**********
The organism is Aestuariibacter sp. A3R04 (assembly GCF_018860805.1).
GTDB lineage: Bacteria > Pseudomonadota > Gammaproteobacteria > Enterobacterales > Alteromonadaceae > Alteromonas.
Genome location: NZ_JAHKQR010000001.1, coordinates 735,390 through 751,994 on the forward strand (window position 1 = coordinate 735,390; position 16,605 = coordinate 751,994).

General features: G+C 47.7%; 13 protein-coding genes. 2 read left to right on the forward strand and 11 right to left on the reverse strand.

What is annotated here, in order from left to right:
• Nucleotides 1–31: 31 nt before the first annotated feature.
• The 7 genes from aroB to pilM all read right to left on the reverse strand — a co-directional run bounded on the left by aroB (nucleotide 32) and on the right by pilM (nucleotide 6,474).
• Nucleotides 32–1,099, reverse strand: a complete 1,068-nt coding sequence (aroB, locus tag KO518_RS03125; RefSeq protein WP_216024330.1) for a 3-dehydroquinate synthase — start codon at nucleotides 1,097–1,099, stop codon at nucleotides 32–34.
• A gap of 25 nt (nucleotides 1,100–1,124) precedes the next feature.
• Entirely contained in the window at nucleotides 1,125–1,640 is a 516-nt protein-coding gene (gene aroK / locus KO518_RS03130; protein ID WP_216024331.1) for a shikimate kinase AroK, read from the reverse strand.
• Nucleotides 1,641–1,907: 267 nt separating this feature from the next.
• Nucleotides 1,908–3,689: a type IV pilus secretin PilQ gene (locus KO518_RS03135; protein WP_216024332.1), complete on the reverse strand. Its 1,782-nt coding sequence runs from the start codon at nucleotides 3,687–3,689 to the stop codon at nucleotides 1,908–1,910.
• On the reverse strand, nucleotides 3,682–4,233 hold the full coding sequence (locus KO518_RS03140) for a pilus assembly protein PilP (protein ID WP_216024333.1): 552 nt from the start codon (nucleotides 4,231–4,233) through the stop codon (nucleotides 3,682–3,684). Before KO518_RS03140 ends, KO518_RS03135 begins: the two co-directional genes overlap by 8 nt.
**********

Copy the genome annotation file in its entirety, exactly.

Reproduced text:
The organism is Aestuariibacter sp. A3R04 (assembly GCF_018860805.1).
GTDB lineage: Bacteria > Pseudomonadota > Gammaproteobacteria > Enterobacterales > Alteromonadaceae > Alteromonas.
Genome location: NZ_JAHKQR010000001.1, coordinates 735,390 through 751,994 on the forward strand (window position 1 = coordinate 735,390; position 16,605 = coordinate 751,994).

General features: G+C 47.7%; 13 protein-coding genes. 2 read left to right on the forward strand and 11 right to left on the reverse strand.

What is annotated here, in order from left to right:
• Nucleotides 1–31: 31 nt before the first annotated feature.
• The 7 genes from aroB to pilM all read right to left on the reverse strand — a co-directional run bounded on the left by aroB (nucleotide 32) and on the right by pilM (nucleotide 6,474).
• Nucleotides 32–1,099, reverse strand: a complete 1,068-nt coding sequence (aroB, locus tag KO518_RS03125; RefSeq protein WP_216024330.1) for a 3-dehydroquinate synthase — start codon at nucleotides 1,097–1,099, stop codon at nucleotides 32–34.
• A gap of 25 nt (nucleotides 1,100–1,124) precedes the next feature.
• Entirely contained in the window at nucleotides 1,125–1,640 is a 516-nt protein-coding gene (gene aroK / locus KO518_RS03130; protein ID WP_216024331.1) for a shikimate kinase AroK, read from the reverse strand.
• Nucleotides 1,641–1,907: 267 nt separating this feature from the next.
• Nucleotides 1,908–3,689: a type IV pilus secretin PilQ gene (locus KO518_RS03135; protein WP_216024332.1), complete on the reverse strand. Its 1,782-nt coding sequence runs from the start codon at nucleotides 3,687–3,689 to the stop codon at nucleotides 1,908–1,910.
• On the reverse strand, nucleotides 3,682–4,233 hold the full coding sequence (locus KO518_RS03140) for a pilus assembly protein PilP (protein ID WP_216024333.1): 552 nt from the start codon (nucleotides 4,231–4,233) through the stop codon (nucleotides 3,682–3,684). Before KO518_RS03140 ends, KO518_RS03135 begins: the two co-directional genes overlap by 8 nt.